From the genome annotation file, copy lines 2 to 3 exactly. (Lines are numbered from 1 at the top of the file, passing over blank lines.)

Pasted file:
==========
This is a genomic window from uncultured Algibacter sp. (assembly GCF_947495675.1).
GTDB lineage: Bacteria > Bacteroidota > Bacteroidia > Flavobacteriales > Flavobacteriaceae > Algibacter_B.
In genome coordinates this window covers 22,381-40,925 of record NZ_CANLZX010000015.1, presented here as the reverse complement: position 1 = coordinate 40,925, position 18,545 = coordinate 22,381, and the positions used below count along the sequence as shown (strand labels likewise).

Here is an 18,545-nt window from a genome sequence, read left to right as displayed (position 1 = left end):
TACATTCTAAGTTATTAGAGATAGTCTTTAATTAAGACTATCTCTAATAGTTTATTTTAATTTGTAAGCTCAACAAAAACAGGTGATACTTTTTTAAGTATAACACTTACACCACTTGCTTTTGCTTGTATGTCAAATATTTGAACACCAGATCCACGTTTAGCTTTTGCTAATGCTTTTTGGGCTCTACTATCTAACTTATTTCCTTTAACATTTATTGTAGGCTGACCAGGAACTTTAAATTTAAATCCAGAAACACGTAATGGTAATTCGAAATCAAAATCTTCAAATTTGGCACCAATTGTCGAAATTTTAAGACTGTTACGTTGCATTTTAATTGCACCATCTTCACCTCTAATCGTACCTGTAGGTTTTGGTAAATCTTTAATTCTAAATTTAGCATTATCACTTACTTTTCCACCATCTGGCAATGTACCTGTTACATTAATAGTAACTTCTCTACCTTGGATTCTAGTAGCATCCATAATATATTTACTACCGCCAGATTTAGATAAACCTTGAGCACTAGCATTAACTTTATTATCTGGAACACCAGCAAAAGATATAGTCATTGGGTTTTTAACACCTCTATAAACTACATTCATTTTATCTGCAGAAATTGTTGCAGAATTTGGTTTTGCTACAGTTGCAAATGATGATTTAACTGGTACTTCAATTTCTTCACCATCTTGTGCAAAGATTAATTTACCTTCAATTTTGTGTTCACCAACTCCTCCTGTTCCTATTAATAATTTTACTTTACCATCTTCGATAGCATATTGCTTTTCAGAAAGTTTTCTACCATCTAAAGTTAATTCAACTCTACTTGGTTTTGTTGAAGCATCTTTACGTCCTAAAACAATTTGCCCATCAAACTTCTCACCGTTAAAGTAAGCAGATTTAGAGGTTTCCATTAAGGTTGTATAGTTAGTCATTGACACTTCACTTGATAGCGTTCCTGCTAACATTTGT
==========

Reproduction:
GTDB lineage: Bacteria > Bacteroidota > Bacteroidia > Flavobacteriales > Flavobacteriaceae > Algibacter_B.
In genome coordinates this window covers 22,381-40,925 of record NZ_CANLZX010000015.1, presented here as the reverse complement: position 1 = coordinate 40,925, position 18,545 = coordinate 22,381, and the positions used below count along the sequence as shown (strand labels likewise).